I don’t mean to sound so critical of Atari, as not everyone was included in the ‘den of incompetence’.  There were a lot of talented people who unfortunately were powerless to make a difference.  The VCS programmers who left to form Activision and Imagic were bright guys, as were those in the coin-op division.  As far as the computer and VCS divisions, Management changed every 6 months or less in the time I worked there; they were consumed with “empire building” (hiring people) instead of producing anything.  I wasn't knowledgeable enough to give many details, but I think history has pretty much shown Atari blew a monopoly in the lucrative video game business.

Q: Where did you go after that?

Harry Brown: After I quit, I moved to Carmel and started writing a golf game for the Atari 800.  It was to be different than the ones that became so popular.  Mine was based on my knowledge of golf strategy and tactics, so to be good, one would have to learn that stuff, rather than the mouse or joystick timing stuff that won out.

I had interviewed with Brøderbund, and all they offered me was a job writing for the Apple 2 since I knew 6502 Assembly language.  But I didn't know that machine, and I'd heard about the Amiga, which was still in development, and I tried to get Brøderbund to let me work on that, but they already had a staff for that.  So I worked for myself, but after a couple months my sources told me that I was wasting my time writing for the Atari 800 as it was dead in the water, and they were right.  I never finished the game.

So in early 1984, I decided to do some caddying on the PGA tour, which I'd done before Atari, and did the West coast swing with a youngster named David Edwards.  He won the L.A. Open, and then went on to finish 2nd in Dallas and 3rd at the Masters, and I was hooked on that again.  Currently, I caddy on the Seniors Champions tour, and I'm much happier as a computer user than a programmer.  There just isn't time enough to do everything, and I'm still a computer nerd, but only from a user standpoint.

Q: Do you still own any of your games for these systems, either as a keepsake, or to show friends or family?

Harry Brown: There is a collector from NY who took all my laserdisc kiosk/materials- Kirk something.  He had a website but it’s likely gone.

Q: What were some of your favorite games?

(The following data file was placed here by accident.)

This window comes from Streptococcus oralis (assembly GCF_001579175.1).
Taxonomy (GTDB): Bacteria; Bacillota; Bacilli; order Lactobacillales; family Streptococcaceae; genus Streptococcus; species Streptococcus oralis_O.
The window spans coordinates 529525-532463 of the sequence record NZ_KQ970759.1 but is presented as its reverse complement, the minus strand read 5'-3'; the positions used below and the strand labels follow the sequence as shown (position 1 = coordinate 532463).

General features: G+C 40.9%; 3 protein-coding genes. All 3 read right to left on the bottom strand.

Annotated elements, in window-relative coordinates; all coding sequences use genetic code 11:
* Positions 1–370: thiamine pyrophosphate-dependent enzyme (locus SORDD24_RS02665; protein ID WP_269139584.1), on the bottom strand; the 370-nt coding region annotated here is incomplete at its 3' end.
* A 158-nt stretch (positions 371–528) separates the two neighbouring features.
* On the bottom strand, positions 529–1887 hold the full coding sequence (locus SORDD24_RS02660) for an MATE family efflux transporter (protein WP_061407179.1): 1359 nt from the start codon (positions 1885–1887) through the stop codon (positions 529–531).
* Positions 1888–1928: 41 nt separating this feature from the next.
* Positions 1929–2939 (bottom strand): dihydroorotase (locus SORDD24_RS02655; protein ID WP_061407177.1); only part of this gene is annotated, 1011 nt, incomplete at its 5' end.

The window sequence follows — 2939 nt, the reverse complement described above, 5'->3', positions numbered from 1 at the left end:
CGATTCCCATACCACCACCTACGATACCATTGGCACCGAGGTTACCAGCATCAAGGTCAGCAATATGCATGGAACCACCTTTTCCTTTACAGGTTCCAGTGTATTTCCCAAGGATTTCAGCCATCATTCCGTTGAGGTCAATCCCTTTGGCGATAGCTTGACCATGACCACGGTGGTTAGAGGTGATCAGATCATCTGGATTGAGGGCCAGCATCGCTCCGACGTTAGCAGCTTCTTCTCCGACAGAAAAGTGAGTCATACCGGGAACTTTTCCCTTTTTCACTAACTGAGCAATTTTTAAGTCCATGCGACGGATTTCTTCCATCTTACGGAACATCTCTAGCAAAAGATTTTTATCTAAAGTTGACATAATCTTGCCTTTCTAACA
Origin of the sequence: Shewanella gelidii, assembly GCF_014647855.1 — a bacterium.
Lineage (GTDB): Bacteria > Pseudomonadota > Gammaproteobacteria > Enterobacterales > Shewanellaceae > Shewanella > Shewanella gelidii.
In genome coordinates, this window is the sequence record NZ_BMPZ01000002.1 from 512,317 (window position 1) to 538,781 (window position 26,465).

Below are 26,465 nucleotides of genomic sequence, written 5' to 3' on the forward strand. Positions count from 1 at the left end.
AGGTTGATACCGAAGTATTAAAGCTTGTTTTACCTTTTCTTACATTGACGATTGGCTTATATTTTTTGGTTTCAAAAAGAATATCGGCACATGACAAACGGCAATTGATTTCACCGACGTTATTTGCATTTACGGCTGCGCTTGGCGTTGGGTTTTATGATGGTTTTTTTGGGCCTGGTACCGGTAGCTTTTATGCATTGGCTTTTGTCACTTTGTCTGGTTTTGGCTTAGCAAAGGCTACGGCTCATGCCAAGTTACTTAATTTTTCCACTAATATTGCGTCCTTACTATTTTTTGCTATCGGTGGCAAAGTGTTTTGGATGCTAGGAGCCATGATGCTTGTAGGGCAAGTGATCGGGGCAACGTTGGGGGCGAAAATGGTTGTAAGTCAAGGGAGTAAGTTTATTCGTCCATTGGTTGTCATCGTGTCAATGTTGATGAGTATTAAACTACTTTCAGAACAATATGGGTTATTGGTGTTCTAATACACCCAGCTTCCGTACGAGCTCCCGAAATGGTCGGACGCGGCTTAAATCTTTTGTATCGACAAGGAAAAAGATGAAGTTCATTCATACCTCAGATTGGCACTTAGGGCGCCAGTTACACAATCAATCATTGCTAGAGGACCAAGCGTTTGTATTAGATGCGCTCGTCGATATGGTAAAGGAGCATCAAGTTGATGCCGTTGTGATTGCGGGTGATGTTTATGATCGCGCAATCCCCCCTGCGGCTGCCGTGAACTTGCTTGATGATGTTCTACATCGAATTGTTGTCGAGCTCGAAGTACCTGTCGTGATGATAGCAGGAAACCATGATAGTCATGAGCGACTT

Harry Brown: Wizard of Wor was addictive for the Amiga.  Stunt Car Racer never made it big but I thought it was great.  I also liked Defender and Hacker.  From that era though, I liked the adventure games the best.

Photo Atari's E.R.I.C. POP store kiosk machine from June 1983 issue of Creative Computing (pg. 286).

From a 1982 Atari Research press kit:

E.R.I.C. - Video Disc Point of Sale Terminal

This joint project with Atari Design Research was undertaken to demonstrate that a consumer video disc can be interfaced to an Atari Home Computer and used as an interactive video terminal for the general public.  E.R.I.C. (Electronic Retail Information Center) was demonstrated successfully at the June CES and is now being productized.

The potential of video discs as data and image storage media for interactive terminals is just starting to be developed.  One of the first major uses is in Disney's EPCOT park which opens in October of this year.  Interactive video terminals and video discs are used for public access to the park directory.

In terms of data distribution, a video disc has tremendous potential.  For example, a disc of data shipped via US mail has an effective data rate of 6000 bits per second!  With this kind of storage density and with mass distribution possible at a low cost, this technology will be very important in the coming years.

Below are direct copies of the laserdisc footage that I archived several years ago that was used for Atari's E.R.I.C. POP (Point Of Purchase) store kiosk machine.  These were used on location to educate use of and promote sales of the Atari 400/800 home computers.  As a side note, Brooke Alderson plays the "mom" in the footage in the first 2 videos:





player-missile editor Atari 400/800 Atari released (internally)
Defender (5200 conversion) Atari 400/800 Atari released
Vegas Poker Atari 400/800 Atari unreleased
laserdisc kiosk project store kiosk Atari released (stores only)
"golf game" Atari 400/800 Atari not completed